The focal length of your lens affects your portraits, both in terms of subject distortion and the subject-background relationship. In this video, Julia Trotti demonstrates how this looks. She uses five prime lenses from 24mm to 135mm, so you can see just how much the change in focal length can change the final look of your image.
When I first started dabbling in portrait photography, I quickly realized that the photographer’s connection to the subject can be the difference between a mediocre portrait and a great one. Communication is one of the most important skills you can learn as a portrait photographer. That’s why in this video, I’m going to show you some simple posing tips and techniques that you can use while taking portraits of males who are not models.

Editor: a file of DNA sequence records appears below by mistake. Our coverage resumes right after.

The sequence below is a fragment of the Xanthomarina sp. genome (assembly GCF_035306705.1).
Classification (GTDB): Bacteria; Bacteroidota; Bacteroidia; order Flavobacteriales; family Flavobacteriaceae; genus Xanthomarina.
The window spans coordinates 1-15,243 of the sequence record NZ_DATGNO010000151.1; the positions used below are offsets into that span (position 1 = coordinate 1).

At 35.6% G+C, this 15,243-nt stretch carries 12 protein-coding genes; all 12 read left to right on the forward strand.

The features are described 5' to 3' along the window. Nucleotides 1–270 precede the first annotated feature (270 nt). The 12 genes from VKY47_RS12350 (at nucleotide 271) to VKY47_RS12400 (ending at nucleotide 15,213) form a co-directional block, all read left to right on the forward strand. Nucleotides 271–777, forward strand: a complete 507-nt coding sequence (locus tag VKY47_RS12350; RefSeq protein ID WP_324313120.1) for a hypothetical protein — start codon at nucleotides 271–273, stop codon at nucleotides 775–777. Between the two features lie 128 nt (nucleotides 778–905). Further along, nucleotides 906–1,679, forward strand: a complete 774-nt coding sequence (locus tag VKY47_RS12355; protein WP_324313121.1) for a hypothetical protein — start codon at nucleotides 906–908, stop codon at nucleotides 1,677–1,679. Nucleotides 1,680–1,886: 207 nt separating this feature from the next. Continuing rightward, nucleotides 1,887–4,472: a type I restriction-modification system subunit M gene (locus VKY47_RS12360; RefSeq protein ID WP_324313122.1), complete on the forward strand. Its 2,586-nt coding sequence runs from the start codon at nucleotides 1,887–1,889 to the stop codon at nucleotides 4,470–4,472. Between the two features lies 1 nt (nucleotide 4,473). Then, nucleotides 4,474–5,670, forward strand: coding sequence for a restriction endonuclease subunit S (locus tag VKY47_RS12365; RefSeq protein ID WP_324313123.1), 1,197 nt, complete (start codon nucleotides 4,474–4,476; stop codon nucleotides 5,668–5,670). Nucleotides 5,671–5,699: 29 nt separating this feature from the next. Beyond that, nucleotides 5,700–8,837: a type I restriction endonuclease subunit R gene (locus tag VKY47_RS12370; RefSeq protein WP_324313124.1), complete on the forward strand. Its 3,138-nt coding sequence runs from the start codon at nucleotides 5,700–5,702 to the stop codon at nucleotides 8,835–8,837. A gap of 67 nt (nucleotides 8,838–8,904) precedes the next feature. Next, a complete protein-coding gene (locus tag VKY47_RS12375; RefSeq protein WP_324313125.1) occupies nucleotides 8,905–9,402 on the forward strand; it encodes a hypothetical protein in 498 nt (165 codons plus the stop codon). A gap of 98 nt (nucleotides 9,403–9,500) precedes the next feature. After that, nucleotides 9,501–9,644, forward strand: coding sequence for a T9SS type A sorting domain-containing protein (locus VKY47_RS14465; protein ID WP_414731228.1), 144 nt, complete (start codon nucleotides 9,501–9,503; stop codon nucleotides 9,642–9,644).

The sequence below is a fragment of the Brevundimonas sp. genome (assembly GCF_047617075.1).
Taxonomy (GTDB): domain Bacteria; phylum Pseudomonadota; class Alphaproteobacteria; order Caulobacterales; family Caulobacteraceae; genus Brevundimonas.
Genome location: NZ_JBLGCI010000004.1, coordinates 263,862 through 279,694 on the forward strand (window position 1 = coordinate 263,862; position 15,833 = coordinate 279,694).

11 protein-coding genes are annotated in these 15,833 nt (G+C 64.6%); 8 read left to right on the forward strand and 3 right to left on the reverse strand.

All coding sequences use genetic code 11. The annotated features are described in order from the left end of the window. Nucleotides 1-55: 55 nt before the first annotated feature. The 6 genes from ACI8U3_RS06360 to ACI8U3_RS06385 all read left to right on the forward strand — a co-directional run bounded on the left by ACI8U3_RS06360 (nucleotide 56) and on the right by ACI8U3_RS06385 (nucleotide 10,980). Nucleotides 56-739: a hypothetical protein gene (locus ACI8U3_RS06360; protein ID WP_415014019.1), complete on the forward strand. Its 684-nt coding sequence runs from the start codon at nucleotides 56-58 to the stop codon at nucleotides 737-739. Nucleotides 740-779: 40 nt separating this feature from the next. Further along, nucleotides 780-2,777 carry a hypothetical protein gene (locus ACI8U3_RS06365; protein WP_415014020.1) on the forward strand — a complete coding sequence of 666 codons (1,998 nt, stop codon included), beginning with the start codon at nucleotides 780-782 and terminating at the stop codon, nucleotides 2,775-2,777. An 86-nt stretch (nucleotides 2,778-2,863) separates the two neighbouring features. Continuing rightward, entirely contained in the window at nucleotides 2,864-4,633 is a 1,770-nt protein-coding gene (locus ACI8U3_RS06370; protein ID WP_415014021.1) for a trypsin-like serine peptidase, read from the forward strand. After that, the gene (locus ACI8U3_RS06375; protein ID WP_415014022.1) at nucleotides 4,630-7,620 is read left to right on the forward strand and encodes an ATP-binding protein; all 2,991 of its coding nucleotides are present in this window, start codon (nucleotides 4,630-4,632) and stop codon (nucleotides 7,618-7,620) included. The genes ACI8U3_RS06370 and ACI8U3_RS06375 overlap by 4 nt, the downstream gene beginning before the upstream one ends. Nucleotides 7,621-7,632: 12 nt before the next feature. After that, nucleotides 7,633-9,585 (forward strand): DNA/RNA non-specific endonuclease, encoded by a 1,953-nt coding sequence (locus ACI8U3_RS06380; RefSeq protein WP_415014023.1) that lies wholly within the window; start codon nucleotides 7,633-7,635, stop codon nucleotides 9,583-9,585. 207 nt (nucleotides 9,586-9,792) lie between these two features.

If you’re in the market for a new lens, it may be hard to decide whether to go for a third-party option, or stick with the same brand as your camera. The Sigma Art series has received a lot of praise, and photographer Julia Trotti put it to a test. She used the Sigma 85mm f/1.4 Art and compared it to the Canon 85mm f/1.2L II. In the video below, you can see how the lenses compare on Canon and Sony bodies.
When you’re taking travel photos, you might want to carry as little gear as possible. It’s great to grab just your camera and one lens so you can walk around the destination without too much baggage. But when limiting yourself to a single lens, which lens should it be? For Julia Trotti, it’s a 35mm f/1.4. In this video, she gives you five reasons why this can be the only travel lens you’ll need.